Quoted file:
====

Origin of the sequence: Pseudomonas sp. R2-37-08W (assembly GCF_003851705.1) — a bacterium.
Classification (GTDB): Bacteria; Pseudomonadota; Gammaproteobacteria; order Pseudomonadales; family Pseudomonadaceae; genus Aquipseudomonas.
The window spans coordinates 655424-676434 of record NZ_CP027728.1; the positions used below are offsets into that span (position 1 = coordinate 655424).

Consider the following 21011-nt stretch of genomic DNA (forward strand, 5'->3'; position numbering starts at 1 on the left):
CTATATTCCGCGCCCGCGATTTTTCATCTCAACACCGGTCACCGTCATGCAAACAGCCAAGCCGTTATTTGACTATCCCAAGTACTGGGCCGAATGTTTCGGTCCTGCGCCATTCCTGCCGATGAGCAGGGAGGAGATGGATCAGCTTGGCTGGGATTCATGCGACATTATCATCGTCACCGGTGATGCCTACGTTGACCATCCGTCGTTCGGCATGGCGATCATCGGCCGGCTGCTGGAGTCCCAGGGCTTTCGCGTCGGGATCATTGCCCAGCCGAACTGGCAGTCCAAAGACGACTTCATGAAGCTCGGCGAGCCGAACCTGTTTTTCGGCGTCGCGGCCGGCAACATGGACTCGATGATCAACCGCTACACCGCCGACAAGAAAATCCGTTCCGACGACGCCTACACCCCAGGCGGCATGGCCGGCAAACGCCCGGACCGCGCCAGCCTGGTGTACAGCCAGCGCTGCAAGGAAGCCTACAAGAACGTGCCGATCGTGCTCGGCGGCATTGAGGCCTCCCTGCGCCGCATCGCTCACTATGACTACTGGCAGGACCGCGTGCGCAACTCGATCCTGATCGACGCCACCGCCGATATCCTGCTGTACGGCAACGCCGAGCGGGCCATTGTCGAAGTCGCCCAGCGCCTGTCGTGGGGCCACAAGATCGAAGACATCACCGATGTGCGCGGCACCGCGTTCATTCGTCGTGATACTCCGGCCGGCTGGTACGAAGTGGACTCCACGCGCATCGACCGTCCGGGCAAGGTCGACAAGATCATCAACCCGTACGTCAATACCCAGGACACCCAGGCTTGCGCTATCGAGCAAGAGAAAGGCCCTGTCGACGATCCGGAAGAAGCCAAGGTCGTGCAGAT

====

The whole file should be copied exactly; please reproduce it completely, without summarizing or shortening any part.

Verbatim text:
Origin of the sequence: Pseudomonas sp. R2-37-08W (assembly GCF_003851705.1) — a bacterium.
Classification (GTDB): Bacteria; Pseudomonadota; Gammaproteobacteria; order Pseudomonadales; family Pseudomonadaceae; genus Aquipseudomonas.
The window spans coordinates 655424-676434 of record NZ_CP027728.1; the positions used below are offsets into that span (position 1 = coordinate 655424).

Consider the following 21011-nt stretch of genomic DNA (forward strand, 5'->3'; position numbering starts at 1 on the left):
CTATATTCCGCGCCCGCGATTTTTCATCTCAACACCGGTCACCGTCATGCAAACAGCCAAGCCGTTATTTGACTATCCCAAGTACTGGGCCGAATGTTTCGGTCCTGCGCCATTCCTGCCGATGAGCAGGGAGGAGATGGATCAGCTTGGCTGGGATTCATGCGACATTATCATCGTCACCGGTGATGCCTACGTTGACCATCCGTCGTTCGGCATGGCGATCATCGGCCGGCTGCTGGAGTCCCAGGGCTTTCGCGTCGGGATCATTGCCCAGCCGAACTGGCAGTCCAAAGACGACTTCATGAAGCTCGGCGAGCCGAACCTGTTTTTCGGCGTCGCGGCCGGCAACATGGACTCGATGATCAACCGCTACACCGCCGACAAGAAAATCCGTTCCGACGACGCCTACACCCCAGGCGGCATGGCCGGCAAACGCCCGGACCGCGCCAGCCTGGTGTACAGCCAGCGCTGCAAGGAAGCCTACAAGAACGTGCCGATCGTGCTCGGCGGCATTGAGGCCTCCCTGCGCCGCATCGCTCACTATGACTACTGGCAGGACCGCGTGCGCAACTCGATCCTGATCGACGCCACCGCCGATATCCTGCTGTACGGCAACGCCGAGCGGGCCATTGTCGAAGTCGCCCAGCGCCTGTCGTGGGGCCACAAGATCGAAGACATCACCGATGTGCGCGGCACCGCGTTCATTCGTCGTGATACTCCGGCCGGCTGGTACGAAGTGGACTCCACGCGCATCGACCGTCCGGGCAAGGTCGACAAGATCATCAACCCGTACGTCAATACCCAGGACACCCAGGCTTGCGCTATCGAGCAAGAGAAAGGCCCTGTCGACGATCCGGAAGAAGCCAAGGTCGTGCAGAT